“Every market has its own systems, and for us to get to know the right people and learn the proper channels to go through has been very enjoyable,” he said. “Our first year has been a year of learning and understanding.

    “The better First National does, the better downtown Oklahoma City will do,” he said. “I’m a true believer that the more activity we generate, the more vibrant surrounding areas will become.”

    And while the building has seen some changes, Yashouafar and Barlava have both been tight-lipped about specific plans and deadlines.

    There is a method, however, to their reticence.

    “We don’t want to make any false advertisement or dangle carrots in front of people and say ‘this is what we’re going to do’ then not be able to do it,” Yashouafar said. “This has been a good year to see what the community wants. Each city has its own needs and desires.

    “Instead of saying ‘we will do this, we will do this,’ we want to show people this is what we’ve done, this is what we can do,” Yashouafar said.

    And while the building is slowly taking shape, Barlava said he still encounters skepticism from people who wonder if Milbank is truly the company that will bring First National back to its former glory.

    “The one question that everybody continually asks us is whether or not we are still as committed to the project as much as we were when we first took it over,” he said. “I can comfortably tell you that if anything, we have become more committed to it. We can see the potential very clearly now that our plans are set and clear, and the renovation is about to get executed.”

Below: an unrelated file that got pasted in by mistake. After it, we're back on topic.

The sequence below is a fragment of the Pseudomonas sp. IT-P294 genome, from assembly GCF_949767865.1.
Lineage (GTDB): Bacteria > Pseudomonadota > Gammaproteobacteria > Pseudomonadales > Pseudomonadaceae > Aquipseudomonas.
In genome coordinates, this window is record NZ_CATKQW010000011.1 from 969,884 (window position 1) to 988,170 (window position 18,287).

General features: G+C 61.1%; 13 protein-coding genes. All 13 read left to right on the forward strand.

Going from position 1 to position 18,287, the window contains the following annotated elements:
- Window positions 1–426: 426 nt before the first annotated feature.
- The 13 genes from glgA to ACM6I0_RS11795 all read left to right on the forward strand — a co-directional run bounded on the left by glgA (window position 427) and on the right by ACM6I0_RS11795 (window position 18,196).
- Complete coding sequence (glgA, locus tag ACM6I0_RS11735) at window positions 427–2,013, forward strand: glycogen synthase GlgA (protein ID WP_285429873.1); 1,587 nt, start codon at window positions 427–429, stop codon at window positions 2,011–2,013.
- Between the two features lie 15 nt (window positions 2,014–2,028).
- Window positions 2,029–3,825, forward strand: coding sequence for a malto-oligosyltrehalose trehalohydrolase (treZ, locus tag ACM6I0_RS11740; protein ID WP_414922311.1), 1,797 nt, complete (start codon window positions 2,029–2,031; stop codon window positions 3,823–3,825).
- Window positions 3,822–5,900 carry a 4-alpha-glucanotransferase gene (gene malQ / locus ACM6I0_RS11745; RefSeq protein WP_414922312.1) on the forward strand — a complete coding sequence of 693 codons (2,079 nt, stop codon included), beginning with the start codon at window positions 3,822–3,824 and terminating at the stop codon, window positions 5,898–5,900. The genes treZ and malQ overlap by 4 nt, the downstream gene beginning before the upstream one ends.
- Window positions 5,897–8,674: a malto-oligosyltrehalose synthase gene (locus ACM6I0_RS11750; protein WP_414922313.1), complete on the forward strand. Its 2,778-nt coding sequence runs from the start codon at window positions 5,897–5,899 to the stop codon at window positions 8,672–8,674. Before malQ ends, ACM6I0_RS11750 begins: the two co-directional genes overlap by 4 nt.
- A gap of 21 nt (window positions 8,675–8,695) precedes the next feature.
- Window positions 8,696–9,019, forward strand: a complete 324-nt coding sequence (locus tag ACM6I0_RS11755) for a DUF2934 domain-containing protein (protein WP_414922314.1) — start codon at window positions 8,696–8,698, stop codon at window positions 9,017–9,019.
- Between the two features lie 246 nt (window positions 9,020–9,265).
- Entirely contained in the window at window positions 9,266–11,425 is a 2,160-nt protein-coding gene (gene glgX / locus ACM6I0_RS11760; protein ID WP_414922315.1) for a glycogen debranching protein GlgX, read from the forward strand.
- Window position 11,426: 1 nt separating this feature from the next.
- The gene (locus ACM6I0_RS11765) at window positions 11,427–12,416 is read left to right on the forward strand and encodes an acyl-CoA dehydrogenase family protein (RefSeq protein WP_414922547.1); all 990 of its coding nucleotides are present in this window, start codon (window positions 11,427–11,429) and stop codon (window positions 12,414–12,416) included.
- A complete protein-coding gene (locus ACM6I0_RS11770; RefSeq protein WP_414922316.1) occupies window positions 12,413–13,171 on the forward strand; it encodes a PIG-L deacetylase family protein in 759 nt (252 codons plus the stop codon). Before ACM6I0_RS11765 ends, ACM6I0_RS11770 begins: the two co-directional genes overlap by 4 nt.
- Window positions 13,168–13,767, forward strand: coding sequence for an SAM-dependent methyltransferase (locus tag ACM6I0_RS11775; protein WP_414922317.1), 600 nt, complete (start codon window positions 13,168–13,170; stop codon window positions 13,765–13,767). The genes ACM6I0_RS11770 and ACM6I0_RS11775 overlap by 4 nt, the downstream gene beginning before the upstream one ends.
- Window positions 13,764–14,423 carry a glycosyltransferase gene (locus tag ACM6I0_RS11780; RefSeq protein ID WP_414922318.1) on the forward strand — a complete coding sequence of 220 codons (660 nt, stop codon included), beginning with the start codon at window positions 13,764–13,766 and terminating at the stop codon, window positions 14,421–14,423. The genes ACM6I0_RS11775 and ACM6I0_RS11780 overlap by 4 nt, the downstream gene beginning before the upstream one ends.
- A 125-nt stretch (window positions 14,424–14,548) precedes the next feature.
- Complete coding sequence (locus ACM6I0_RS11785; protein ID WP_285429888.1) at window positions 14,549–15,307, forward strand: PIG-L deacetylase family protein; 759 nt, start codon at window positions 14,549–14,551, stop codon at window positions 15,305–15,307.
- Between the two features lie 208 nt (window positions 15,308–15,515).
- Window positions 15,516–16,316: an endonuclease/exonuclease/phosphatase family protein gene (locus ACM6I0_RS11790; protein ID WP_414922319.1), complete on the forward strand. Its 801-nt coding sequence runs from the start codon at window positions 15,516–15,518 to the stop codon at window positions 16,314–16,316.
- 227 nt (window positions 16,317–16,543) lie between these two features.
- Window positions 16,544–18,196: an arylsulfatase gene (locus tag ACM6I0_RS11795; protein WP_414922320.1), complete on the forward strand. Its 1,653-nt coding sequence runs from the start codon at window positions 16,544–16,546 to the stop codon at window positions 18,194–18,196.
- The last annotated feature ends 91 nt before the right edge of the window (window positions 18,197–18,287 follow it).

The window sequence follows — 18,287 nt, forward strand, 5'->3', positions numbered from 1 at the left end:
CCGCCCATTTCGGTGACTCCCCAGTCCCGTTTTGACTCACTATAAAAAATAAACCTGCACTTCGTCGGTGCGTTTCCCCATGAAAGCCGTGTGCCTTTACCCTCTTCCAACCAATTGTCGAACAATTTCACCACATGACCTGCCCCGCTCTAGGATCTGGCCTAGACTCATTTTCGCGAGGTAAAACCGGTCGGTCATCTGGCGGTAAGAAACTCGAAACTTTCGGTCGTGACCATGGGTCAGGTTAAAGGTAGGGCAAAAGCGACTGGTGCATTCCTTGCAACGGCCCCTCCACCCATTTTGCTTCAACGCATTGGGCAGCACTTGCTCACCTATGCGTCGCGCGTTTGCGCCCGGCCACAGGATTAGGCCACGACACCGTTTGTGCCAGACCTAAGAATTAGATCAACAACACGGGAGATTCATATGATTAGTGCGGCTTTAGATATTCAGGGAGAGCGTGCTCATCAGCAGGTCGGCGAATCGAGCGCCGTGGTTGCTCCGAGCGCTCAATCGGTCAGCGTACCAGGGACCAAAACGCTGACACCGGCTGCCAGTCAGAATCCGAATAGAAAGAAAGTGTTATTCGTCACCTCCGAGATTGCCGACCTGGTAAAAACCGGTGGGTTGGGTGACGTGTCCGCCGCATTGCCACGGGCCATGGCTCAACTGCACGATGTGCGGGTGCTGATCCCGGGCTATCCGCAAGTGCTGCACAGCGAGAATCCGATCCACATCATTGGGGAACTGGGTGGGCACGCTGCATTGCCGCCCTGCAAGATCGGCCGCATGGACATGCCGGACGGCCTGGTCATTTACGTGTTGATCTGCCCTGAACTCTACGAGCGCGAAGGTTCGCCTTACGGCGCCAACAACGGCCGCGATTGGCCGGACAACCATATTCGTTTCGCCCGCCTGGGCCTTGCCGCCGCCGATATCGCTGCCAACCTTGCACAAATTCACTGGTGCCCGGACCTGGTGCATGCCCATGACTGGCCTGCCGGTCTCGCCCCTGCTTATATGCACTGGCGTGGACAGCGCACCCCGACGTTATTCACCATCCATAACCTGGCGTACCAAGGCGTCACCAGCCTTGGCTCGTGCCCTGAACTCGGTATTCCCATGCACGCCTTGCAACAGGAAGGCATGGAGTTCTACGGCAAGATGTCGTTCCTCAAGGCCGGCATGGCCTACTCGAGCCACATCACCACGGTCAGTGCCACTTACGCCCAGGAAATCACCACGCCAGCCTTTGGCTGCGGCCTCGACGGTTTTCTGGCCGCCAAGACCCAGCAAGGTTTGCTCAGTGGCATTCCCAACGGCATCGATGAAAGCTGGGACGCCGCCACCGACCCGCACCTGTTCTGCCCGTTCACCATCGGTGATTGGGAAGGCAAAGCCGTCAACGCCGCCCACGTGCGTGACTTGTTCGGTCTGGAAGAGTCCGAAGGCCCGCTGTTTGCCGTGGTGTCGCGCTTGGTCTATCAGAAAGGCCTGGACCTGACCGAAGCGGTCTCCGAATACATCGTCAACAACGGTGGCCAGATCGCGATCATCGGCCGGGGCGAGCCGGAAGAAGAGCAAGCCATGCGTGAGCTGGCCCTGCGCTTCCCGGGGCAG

18. Default Re: First National Update!

    I would rather them hold back on promises like this, then tell us huge plans that might never happen.

  19. #44
    Patrick Guest

    Default Re: First National Update!

    Quote Originally Posted by jbrown84 View Post
    I would rather them hold back on promises like this, then tell us huge plans that might never happen.
    Which is usually what happens. How many fancy hotels has Brewer promised us now? Wasn't he planning on getting most of his canal space leased out the first year or so after the canal opened?
    What about the Steel Yard? Or The Factory? Or the Galleria Mall? Or Hogan's promises for a skate/bike shop with rentals on Lake Hefner, and his promises to build a board walk? And Springcreek Village's promise for upscale stores like Saks, Nordstroms, Williams Sonoma, Pottery Barn, Balliets, BC Clark, etc?

  20. Default Re: First National Update!

    Quote Originally Posted by Patrick View Post
    And Springcreek Village's promise for upscale stores like Saks, Nordstroms, Williams Sonoma, Pottery Barn, Balliets, BC Clark, etc?
    It that particular case it was The Oklahoman that made presumptuous predictions. SCV has actually turned out to have a good collection of upscale local boutiques and such, as well as several restaurants, a Legacy Bank, and Ballenger's.

  21. Default Re: First National Update!